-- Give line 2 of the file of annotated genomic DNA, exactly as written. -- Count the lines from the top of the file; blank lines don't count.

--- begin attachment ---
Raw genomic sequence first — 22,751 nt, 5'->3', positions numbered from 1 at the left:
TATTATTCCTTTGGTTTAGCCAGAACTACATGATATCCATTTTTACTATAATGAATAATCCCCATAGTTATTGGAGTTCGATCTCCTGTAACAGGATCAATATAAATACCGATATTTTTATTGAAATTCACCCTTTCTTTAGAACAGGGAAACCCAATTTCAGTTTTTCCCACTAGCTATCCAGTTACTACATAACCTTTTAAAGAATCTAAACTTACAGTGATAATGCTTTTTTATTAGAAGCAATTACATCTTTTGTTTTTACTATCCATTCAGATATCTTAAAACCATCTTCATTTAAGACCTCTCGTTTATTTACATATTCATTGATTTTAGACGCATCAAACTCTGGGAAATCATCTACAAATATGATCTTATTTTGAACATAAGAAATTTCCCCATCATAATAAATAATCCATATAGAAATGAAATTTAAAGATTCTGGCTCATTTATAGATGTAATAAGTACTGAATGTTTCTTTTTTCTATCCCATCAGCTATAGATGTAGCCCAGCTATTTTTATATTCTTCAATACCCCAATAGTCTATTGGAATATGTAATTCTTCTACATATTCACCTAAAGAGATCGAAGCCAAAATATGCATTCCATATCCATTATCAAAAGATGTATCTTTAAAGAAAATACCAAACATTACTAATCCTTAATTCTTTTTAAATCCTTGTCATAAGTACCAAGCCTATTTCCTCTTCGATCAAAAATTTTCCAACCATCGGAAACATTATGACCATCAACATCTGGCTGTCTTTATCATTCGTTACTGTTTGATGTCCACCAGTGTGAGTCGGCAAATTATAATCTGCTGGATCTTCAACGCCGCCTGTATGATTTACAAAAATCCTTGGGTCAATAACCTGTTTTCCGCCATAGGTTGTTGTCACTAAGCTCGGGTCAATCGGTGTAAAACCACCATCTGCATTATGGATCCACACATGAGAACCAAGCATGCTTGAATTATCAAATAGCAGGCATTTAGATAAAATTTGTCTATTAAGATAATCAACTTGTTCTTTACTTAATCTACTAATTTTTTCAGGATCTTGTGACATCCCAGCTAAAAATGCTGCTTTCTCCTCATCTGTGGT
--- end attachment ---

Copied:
TATTATTCCTTTGGTTTAGCCAGAACTACATGATATCCATTTTTACTATAATGAATAATCCCCATAGTTATTGGAGTTCGATCTCCTGTAACAGGATCAATATAAATACCGATATTTTTATTGAAATTCACCCTTTCTTTAGAACAGGGAAACCCAATTTCAGTTTTTCCCACTAGCTATCCAGTTACTACATAACCTTTTAAAGAATCTAAACTTACAGTGATAATGCTTTTTTATTAGAAGCAATTACATCTTTTGTTTTTACTATCCATTCAGATATCTTAAAACCATCTTCATTTAAGACCTCTCGTTTATTTACATATTCATTGATTTTAGACGCATCAAACTCTGGGAAATCATCTACAAATATGATCTTATTTTGAACATAAGAAATTTCCCCATCATAATAAATAATCCATATAGAAATGAAATTTAAAGATTCTGGCTCATTTATAGATGTAATAAGTACTGAATGTTTCTTTTTTCTATCCCATCAGCTATAGATGTAGCCCAGCTATTTTTATATTCTTCAATACCCCAATAGTCTATTGGAATATGTAATTCTTCTACATATTCACCTAAAGAGATCGAAGCCAAAATATGCATTCCATATCCATTATCAAAAGATGTATCTTTAAAGAAAATACCAAACATTACTAATCCTTAATTCTTTTTAAATCCTTGTCATAAGTACCAAGCCTATTTCCTCTTCGATCAAAAATTTTCCAACCATCGGAAACATTATGACCATCAACATCTGGCTGTCTTTATCATTCGTTACTGTTTGATGTCCACCAGTGTGAGTCGGCAAATTATAATCTGCTGGATCTTCAACGCCGCCTGTATGATTTACAAAAATCCTTGGGTCAATAACCTGTTTTCCGCCATAGGTTGTTGTCACTAAGCTCGGGTCAATCGGTGTAAAACCACCATCTGCATTATGGATCCACACATGAGAACCAAGCATGCTTGAATTATCAAATAGCAGGCATTTAGATAAAATTTGTCTATTAAGATAATCAACTTGTTCTTTACTTAATCTACTAATTTTTTCAGGATCTTGTGACATCCCAGCTAAAAATGCTGCTTTCTCCTCATCTGTGGT